Friday 14 June 2024

Taking Healthcare out to the streets.

I’m Aimee, the Outreach Nurse at the Auckland City Mission – Te Tāpui Atawhai. Every day I have the privilege of taking healthcare out to a community who don’t often get prioritised.

With our Street to Home keyworkers, I check on people who are sleeping rough.

Last winter, we found Ben* sheltering in a local park. We could immediately see that he was desperately unwell. He had an injury on his leg, which wasn’t healing, impacted by his diabetes and close to needing amputation. He wasn’t mobile, couldn’t look after himself, couldn’t even get food.

Fortunately, we took him straight to hospital, where his leg could be treated. The doctors told us that if we hadn’t intervened, he would have died in the park from this injury.

And because of the rapport that we built with Ben, we could help him put a plan in place to manage his diabetes. Our Street to Home team found him supportive housing, where he could better look after himself when he left hospital.

Almost all of the 2000+ patients enrolled at Calder experience homelessness or significant trauma, and have multiple complex, health conditions. Too often they struggle to access the treatment that they urgently require.

Here at Calder, we offer low-cost, trauma-informed medical care and specialise in treating the health impacts of living in poverty and sleeping rough. For many of our patients, we are the only option for getting the medical support they need.

If they couldn’t get treatment from Calder, I know that many of the people we see would become so unwell they’d end up in hospital emergency departments and some would die.

We’re dedicated to providing this essential support but due to the complexity of care required, we can’t cover our costs through the current model of government funding. We are reliant on the generosity of our supporters to make this vital work possible.

Living on the streets takes a huge toll on people’s physical and mental health.

Research shows that sleeping rough reduces life expectancy by over 25 years, and that is absolutely consistent with what we see every day at Calder.

The patients that I work with, on average, present with seven different health problems that need addressing. They might have heart disease, along with cancer or respiratory problems. At the same time, they might be struggling with their mental health or be using drugs or alcohol to cope with the trauma in their lives. So we are dealing with really complex health issues.

I first met George* when he came in for a COVID test. He had real challenges communicating with us. I realised that some of these challenges were caused by a condition that was easily treatable.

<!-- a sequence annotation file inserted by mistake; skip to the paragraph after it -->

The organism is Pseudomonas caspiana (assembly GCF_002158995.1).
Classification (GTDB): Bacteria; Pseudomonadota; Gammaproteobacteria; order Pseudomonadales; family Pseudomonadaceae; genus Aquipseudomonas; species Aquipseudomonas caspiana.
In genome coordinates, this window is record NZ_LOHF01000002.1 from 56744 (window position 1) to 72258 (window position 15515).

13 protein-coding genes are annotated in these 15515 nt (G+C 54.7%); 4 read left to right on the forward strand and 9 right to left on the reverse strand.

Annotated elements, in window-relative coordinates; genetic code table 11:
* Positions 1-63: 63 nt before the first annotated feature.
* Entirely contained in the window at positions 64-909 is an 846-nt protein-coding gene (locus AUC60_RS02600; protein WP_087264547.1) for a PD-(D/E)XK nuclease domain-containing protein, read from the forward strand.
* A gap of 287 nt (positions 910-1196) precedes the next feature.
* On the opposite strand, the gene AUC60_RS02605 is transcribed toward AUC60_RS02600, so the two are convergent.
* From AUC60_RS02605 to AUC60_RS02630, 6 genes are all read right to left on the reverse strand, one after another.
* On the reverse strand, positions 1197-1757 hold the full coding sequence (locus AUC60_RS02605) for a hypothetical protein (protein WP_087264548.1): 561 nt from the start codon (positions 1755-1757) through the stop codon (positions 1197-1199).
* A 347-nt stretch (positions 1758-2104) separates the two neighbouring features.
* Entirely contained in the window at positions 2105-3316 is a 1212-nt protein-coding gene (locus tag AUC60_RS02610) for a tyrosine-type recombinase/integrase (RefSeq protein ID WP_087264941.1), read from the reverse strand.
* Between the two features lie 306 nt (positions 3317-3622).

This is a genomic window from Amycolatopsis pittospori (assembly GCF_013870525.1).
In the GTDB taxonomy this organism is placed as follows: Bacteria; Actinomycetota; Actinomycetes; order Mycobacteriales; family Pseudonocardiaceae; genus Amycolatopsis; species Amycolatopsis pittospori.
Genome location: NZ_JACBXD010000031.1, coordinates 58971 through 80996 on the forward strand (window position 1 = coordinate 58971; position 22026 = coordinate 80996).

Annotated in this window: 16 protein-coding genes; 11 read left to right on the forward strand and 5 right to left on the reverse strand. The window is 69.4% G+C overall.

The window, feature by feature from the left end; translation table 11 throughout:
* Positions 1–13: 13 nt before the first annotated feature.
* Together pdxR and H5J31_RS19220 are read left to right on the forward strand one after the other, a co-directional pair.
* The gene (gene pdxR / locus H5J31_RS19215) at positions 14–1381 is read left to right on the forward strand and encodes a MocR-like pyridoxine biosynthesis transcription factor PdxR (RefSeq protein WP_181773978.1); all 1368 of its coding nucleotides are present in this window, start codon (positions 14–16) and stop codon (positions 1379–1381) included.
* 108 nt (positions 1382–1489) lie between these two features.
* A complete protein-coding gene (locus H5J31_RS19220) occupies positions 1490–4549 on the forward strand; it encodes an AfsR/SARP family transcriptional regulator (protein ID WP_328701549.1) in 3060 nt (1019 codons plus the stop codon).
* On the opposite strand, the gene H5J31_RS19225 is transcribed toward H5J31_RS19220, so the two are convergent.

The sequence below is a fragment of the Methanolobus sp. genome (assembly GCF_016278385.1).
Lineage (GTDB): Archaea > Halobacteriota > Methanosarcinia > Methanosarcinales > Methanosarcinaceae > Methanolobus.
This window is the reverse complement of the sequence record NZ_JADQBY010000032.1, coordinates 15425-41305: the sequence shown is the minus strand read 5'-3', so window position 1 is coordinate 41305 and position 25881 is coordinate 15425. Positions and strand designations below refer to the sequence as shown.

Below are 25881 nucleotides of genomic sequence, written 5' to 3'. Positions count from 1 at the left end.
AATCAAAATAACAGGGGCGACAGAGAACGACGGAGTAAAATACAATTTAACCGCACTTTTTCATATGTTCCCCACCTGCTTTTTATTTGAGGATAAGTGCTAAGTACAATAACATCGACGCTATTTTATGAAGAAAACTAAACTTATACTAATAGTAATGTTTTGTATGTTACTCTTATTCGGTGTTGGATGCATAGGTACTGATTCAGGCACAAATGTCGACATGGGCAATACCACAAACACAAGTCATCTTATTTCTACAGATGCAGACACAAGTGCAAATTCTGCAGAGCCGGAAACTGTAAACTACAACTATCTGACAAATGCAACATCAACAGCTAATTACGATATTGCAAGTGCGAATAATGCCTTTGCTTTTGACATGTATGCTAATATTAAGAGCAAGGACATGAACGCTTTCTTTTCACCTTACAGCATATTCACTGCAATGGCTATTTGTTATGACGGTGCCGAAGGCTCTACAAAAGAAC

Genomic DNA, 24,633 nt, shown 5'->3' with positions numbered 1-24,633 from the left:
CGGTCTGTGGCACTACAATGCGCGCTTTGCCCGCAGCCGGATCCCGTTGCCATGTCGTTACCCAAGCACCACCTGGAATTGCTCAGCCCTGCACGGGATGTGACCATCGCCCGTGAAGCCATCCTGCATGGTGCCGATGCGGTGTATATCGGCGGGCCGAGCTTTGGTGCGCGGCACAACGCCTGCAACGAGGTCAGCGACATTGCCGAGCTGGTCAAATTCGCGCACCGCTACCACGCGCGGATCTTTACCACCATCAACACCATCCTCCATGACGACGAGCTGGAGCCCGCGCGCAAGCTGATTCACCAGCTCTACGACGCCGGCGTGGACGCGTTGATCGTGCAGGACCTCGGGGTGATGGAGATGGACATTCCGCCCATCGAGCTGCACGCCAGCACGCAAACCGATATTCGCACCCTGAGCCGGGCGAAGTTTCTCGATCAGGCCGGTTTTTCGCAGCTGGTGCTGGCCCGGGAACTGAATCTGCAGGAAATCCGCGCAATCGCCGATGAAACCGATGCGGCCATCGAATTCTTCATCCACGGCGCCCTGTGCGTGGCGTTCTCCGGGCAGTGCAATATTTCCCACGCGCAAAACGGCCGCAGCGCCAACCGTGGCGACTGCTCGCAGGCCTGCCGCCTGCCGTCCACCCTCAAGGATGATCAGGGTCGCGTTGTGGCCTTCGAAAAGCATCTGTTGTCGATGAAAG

We then discovered that his blood pressure was too high to have the operation he needed. As we worked with him to get his blood pressure under control, we found that he also had a disease which, left untreated, could have led to cancer.

Following that one first interaction, we were able to identify and treat all these previously undiagnosed issues. If we hadn’t, he would have just got sicker and sicker without knowing why.

Today George is doing really well. The success of his operation has opened up a whole new world for him. His communication has improved and he’s actively looking for work.

For people trying to survive day to day on the street, in a state of high stress, accessing the medical care they need can seem impossible. Not enough money, no home address, literacy issues, cultural differences and the stigma of homelessness are just some of the barriers faced.

At Calder, anyone can get the health care they need, and everyone is treated with respect and dignity.

We take the time to build relationships with all our patients, understand their stories and earn their trust.

Our outreach care is free and the price of a consultation with a doctor or nurse at Calder is low. We offer a payment plan to spread the cost – and nobody is ever turned away because they can’t pay. So our services are accessible to anyone.

For Eunice, who struggled with addiction for eight years after her marriage ended, the low cost made it possible to get the medical support she needed to withdraw from methamphetamine and sleeping tablets: “At my old doctors, my bill was up to $200 and they wouldn’t see me anymore because I couldn’t pay. I don’t think I would be able to see a doctor if I couldn’t do the payment plan here.”

The non-judgmental relationship we built with Eunice was crucial to her life change. “They supported me, even knowing I was a drug addict. They spoke to me like a person, not treated me like a druggie. They were probably the incentive for helping me get clean.”

It’s been over a year since Eunice stopped using methamphetamines. She’s got her life back on track and most importantly, she has reconnected with her teenage daughter. She is determined never to go back to her old life and is committed to looking after her wellbeing.

It’s not just medical care we can offer our patients to live well. Because Calder is one of the few general practices in our country which is fully integrated with social services, we can connect our patients to all the wraparound support available at the Mission, including occupational therapists, nutritious food and addiction withdrawal services. And of course, the support of a warm, welcoming community

* name changed to protect privacy

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